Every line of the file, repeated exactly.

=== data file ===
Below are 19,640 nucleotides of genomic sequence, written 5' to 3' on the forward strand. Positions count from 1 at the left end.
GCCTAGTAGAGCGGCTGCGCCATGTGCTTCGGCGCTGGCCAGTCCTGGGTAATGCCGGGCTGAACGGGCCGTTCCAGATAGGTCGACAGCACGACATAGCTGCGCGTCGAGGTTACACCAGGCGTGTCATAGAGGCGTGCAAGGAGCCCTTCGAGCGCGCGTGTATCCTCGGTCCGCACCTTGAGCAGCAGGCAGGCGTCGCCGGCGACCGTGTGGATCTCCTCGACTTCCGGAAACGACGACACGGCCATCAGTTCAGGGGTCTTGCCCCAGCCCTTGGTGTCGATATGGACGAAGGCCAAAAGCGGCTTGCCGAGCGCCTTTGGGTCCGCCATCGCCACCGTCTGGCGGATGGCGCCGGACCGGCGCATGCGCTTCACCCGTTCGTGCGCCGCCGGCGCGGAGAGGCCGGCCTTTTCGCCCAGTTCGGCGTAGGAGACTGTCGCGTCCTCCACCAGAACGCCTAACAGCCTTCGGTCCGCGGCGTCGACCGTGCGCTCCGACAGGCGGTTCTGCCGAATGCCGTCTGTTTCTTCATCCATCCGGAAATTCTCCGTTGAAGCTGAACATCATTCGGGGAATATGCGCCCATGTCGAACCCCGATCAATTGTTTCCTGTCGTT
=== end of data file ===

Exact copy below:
Below are 19,640 nucleotides of genomic sequence, written 5' to 3' on the forward strand. Positions count from 1 at the left end.
GCCTAGTAGAGCGGCTGCGCCATGTGCTTCGGCGCTGGCCAGTCCTGGGTAATGCCGGGCTGAACGGGCCGTTCCAGATAGGTCGACAGCACGACATAGCTGCGCGTCGAGGTTACACCAGGCGTGTCATAGAGGCGTGCAAGGAGCCCTTCGAGCGCGCGTGTATCCTCGGTCCGCACCTTGAGCAGCAGGCAGGCGTCGCCGGCGACCGTGTGGATCTCCTCGACTTCCGGAAACGACGACACGGCCATCAGTTCAGGGGTCTTGCCCCAGCCCTTGGTGTCGATATGGACGAAGGCCAAAAGCGGCTTGCCGAGCGCCTTTGGGTCCGCCATCGCCACCGTCTGGCGGATGGCGCCGGACCGGCGCATGCGCTTCACCCGTTCGTGCGCCGCCGGCGCGGAGAGGCCGGCCTTTTCGCCCAGTTCGGCGTAGGAGACTGTCGCGTCCTCCACCAGAACGCCTAACAGCCTTCGGTCCGCGGCGTCGACCGTGCGCTCCGACAGGCGGTTCTGCCGAATGCCGTCTGTTTCTTCATCCATCCGGAAATTCTCCGTTGAAGCTGAACATCATTCGGGGAATATGCGCCCATGTCGAACCCCGATCAATTGTTTCCTGTCGTT